In a nut shell, I wasn’t hugely fond of the characters but I was really impressed with the writing style of this author. Everything was described so well – places, smells, feeling. It was beautifully constructed to create this fantastical world of chimaera and angels. In that I give it a lot of props. But unfortunately, I don’t see myself picking up the second book. Overall, though, this was an interesting and different read for me.

Daughter of Smoke and Bone by Laini Taylor = 3 stars

 

STAR REVIEW: HUNTRESS BY JULIE HALL

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Synopsis:

No one’s afterlife is as dispiriting as Audrey’s―at least that’s what she believes after waking up dead without her memories and being promptly assigned to hunt demons for the rest of eternity. She’s convinced God’s made a cosmic mistake; after all, she’d rather discuss the color of her nails than break them on angelic weapons.

It doesn’t help that her trainer, Logan, is as infuriating as he is attractive. And just when Audrey and Logan appear close to developing an amicable relationship, a decision made under duress pushes their hearts in a direction neither of them saw coming.

Despite her sub-par fighting abilities, an ancient weapon of unparalleled power chooses Audrey as its wielder, attracting the cautious gazes of her fellow hunters and the attention of Satan himself. With Satan’s eyes now fixed on Audrey, a battle for the safety of the living looms in the shadows.

STARS

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MINI REVIEW: CROOKED KINGDOM BY LEIGH BARDUGO

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Synopsis:

Welcome to the world of the Grisha.

After pulling off a seemingly impossible heist in the notorious Ice Court, criminal prodigy Kaz Brekker feels unstoppable. But life is about to take a dangerous turn—and with friends who are among the deadliest outcasts in Ketterdam city, Kaz is going to need more than luck to survive in this unforgiving underworld.

MINI REVIEW

So if you follow my Instagram (@authorindaherwood) then you’ll know I DID get around to finishing the sequel to “Six of Crows”. It just took me a while since I was super busy with editing my latest project *raises brows conspiratorially*

The whole gang is back in “Crooked Kingdom”, and we leave off almost exactly from where “Six of Crows” ended. I was expecting this book to be as fast paced and exciting as SOC, but unfortunately it didn’t play out like that. I still liked the story as well as the ending, but something was missing for me, and I don’t know what it was. If Leigh had done an epilogue that was like, I don’t know, ten years in the future to see where everyone had ended up, I would have loved that. But still, the characters grew, the plot was detailed and impactful, and I’m glad I got to read this series. Also, I’m pretty sure I’m going to have a Kaz Brekker crush for life now lol.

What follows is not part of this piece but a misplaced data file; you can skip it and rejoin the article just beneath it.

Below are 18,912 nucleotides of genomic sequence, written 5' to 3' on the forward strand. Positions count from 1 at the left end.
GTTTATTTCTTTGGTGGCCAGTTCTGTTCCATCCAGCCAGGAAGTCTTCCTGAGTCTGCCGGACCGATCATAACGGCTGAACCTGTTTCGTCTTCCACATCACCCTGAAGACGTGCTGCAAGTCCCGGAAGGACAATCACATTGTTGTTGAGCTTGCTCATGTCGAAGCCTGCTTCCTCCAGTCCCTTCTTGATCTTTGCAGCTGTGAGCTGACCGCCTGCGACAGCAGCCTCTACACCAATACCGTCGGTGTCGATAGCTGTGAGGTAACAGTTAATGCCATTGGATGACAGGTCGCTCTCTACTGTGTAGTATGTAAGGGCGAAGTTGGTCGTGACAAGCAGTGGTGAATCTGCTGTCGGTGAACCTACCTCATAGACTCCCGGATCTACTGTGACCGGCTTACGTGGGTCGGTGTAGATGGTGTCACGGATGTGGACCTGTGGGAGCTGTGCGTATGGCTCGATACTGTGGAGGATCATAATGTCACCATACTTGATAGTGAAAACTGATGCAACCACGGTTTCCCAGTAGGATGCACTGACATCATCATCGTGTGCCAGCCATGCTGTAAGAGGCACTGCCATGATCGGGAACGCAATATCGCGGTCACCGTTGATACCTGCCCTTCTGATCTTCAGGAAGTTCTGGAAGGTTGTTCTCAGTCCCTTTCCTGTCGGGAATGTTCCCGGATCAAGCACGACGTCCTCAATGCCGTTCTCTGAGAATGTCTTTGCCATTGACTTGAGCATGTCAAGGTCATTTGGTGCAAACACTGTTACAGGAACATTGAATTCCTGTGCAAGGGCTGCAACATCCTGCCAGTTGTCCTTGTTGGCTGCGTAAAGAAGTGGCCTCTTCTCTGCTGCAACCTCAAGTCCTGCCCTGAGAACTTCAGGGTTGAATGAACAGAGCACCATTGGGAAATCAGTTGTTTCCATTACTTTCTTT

Crooked Kingdom by Leigh Bardugo = 3 stars

REVIEW: SIX OF CROWS BY LEIGH BARDUGO

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Synopsis:

Criminal prodigy Kaz Brekker has been offered wealth beyond his wildest dreams. But to claim it, he’ll have to pull off a seemingly impossible heist:

Break into the notorious Ice Court
(a military stronghold that has never been breached)

Retrieve a hostage
(who could unleash magical havoc on the world)

Survive long enough to collect his reward
(and spend it)

Kaz needs a crew desperate enough to take on this suicide mission and dangerous enough to get the job done – and he knows exactly who: six of the deadliest outcasts the city has to offer. Together, they just might be unstoppable – if they don’t kill each other first.

REVIEW

Holy crap, I haven’t read something this good since…jeez, I’m going to say the Sweet Evil series. And I read that a LONG time ago. There was something special about this book. I don’t know if it was the characters and their multiple POVs, the world building, or just the irony of all these misplaced teenagers coming together to pull off the impossible. It was a really fun and entertaining read for me, and I’m kicking myself right now for not having picked it up sooner!

You have a kid from privilege, an ex-soldier, a prison inmate, a girl who makes no sound, a sharpshooter with a gambling problem, and the mastermind criminal. Alone they’re not much to fear. But together, they’re the only crew that has a shot at pulling off the most important ( and INSANE ) heist anyone will ever face. With a little humor, a smidgen of romance, and a lot of danger, “Six of Crows” was a seriously heart pounding read at times, and I absolutely loved it. Each character had their own back story, a personal reason for going through with such a risky task. And I was amazed at the details the author gave them, the descriptions she built, the world building… It’s astounding to me that this was created in someone’s mind and not a retelling of an actual historical event. Though I will admit that at times it was a little too detailed, and I couldn’t properly pronounce maybe half the names of the towns/villages/countries etc. But other than that this was a flawless story, and I highly recommend it to anyone who loves high fantasy. And suspense. And subtle romance. And… screw it. EVERYBODY READ THIS YOU WILL LOVE IT.

Six of Crows by Leigh Bardugo – 4.5 Barrel stars